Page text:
Ta Ann has also been in the crosshairs of environmentalist direct action protestors in Tasmania, Australia, as well as the influential Greens Party leader, Senator Bob Brown.

The company was granted access to extract timber from Tasmanian forests, and was even subsidised to do so by the Australian government, to the tune of AUS$10 million (RM32 million).

Ta Ann had declared a credulity-straining A$11 million loss (RM54 million) in Australia in the last financial year, despite this enormous subsidy.
Ta Ann is chaired by Taib's cousin Abdul Hamed Sepawi. This kinship follows a pattern of Taib's influence in many of Sarawak's richest companies.

Taib and Hamed Sepawi's cosy relationship has raised alarm among international conservation NGOs, like the Bruno Manser Fund (BMF), and the somewhat less confrontational World Wildlife Fund (WWF).

International clampdown on errant firms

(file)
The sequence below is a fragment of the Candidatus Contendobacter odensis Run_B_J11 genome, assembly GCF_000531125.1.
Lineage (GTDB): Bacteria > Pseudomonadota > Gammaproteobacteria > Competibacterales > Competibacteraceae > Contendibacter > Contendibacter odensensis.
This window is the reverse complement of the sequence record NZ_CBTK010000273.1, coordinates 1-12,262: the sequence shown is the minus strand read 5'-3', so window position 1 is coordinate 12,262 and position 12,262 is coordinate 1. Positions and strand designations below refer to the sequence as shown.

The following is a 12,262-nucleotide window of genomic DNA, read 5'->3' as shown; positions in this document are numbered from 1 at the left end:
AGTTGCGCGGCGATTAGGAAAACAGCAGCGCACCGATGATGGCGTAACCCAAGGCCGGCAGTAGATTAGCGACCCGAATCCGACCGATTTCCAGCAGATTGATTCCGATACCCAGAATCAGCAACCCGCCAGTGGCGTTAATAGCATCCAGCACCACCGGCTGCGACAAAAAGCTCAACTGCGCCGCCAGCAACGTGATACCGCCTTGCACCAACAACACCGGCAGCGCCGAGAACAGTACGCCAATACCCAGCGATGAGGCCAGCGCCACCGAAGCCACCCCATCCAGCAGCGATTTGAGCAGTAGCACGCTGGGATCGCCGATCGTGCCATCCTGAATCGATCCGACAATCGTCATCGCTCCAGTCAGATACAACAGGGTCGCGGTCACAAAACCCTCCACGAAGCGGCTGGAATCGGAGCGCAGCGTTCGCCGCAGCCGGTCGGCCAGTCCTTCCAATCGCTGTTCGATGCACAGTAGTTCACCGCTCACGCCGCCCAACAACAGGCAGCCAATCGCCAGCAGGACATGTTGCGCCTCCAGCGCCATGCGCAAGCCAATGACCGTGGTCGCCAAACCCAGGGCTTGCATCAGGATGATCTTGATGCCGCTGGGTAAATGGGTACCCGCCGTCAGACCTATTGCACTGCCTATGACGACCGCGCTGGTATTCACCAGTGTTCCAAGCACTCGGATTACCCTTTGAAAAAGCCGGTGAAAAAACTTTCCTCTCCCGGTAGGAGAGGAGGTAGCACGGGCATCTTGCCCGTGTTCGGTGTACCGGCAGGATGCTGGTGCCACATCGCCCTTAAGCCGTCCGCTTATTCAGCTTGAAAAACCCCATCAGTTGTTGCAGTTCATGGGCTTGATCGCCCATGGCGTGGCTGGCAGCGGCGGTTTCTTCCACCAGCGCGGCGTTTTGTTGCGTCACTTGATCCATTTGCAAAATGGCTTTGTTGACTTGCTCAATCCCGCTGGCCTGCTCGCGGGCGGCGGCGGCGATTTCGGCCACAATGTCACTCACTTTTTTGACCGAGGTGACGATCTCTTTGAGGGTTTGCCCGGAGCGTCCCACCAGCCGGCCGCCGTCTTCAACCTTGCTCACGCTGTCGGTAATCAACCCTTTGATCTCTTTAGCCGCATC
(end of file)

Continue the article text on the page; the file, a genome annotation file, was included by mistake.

In response to Lord St John's pointed questions about Sarawak, Baroness Verma emphasised to the British Parliament that "multinational companies that deal in illegal logging will find that the penalties for this will be severe.

NONE"That is the agreement we are trying to get from all our partner countries so that it is not just a small group of countries that are willing to apply severe penalties, but that the penalties will be severe at every border that illegal timber comes through."

The importance attached to multinational co-operation, in fighting corruption and deforestation, is evident in the robust global campaign run by the BMF against Taib's administration.

The BMF has succeeded in piquing the interest of Germany's BaFin and Switzerland's Finma, the Financial Supervisory Authority of each country, to investigate the BMF's allegations of Taib's money-laundering via the Deutsche Bank and Swiss banks.